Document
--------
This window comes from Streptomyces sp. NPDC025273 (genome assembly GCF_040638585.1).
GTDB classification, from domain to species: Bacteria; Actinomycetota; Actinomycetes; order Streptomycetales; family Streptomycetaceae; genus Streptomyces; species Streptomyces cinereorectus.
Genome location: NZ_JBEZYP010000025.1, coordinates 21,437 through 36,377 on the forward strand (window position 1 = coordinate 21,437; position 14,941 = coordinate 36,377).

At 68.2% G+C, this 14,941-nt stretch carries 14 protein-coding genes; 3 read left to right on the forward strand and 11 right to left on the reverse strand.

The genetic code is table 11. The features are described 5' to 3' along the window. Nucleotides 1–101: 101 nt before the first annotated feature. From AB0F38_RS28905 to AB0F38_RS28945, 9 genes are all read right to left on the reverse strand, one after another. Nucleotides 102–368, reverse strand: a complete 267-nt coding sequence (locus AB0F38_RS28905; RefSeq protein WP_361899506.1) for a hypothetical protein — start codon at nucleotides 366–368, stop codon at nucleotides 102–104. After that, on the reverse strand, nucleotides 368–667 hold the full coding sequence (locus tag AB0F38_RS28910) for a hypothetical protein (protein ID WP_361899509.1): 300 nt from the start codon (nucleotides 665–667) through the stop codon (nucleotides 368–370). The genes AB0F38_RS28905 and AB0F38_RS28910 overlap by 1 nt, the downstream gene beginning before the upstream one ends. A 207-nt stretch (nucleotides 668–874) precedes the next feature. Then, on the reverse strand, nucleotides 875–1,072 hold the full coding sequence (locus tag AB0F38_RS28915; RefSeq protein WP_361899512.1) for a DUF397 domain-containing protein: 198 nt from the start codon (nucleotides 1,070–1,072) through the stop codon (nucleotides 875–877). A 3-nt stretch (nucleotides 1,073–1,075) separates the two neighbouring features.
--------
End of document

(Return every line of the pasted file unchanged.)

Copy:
This window comes from Streptomyces sp. NPDC025273 (genome assembly GCF_040638585.1).
GTDB classification, from domain to species: Bacteria; Actinomycetota; Actinomycetes; order Streptomycetales; family Streptomycetaceae; genus Streptomyces; species Streptomyces cinereorectus.
Genome location: NZ_JBEZYP010000025.1, coordinates 21,437 through 36,377 on the forward strand (window position 1 = coordinate 21,437; position 14,941 = coordinate 36,377).

At 68.2% G+C, this 14,941-nt stretch carries 14 protein-coding genes; 3 read left to right on the forward strand and 11 right to left on the reverse strand.

The genetic code is table 11. The features are described 5' to 3' along the window. Nucleotides 1–101: 101 nt before the first annotated feature. From AB0F38_RS28905 to AB0F38_RS28945, 9 genes are all read right to left on the reverse strand, one after another. Nucleotides 102–368, reverse strand: a complete 267-nt coding sequence (locus AB0F38_RS28905; RefSeq protein WP_361899506.1) for a hypothetical protein — start codon at nucleotides 366–368, stop codon at nucleotides 102–104. After that, on the reverse strand, nucleotides 368–667 hold the full coding sequence (locus tag AB0F38_RS28910) for a hypothetical protein (protein ID WP_361899509.1): 300 nt from the start codon (nucleotides 665–667) through the stop codon (nucleotides 368–370). The genes AB0F38_RS28905 and AB0F38_RS28910 overlap by 1 nt, the downstream gene beginning before the upstream one ends. A 207-nt stretch (nucleotides 668–874) precedes the next feature. Then, on the reverse strand, nucleotides 875–1,072 hold the full coding sequence (locus tag AB0F38_RS28915; RefSeq protein WP_361899512.1) for a DUF397 domain-containing protein: 198 nt from the start codon (nucleotides 1,070–1,072) through the stop codon (nucleotides 875–877). A 3-nt stretch (nucleotides 1,073–1,075) separates the two neighbouring features.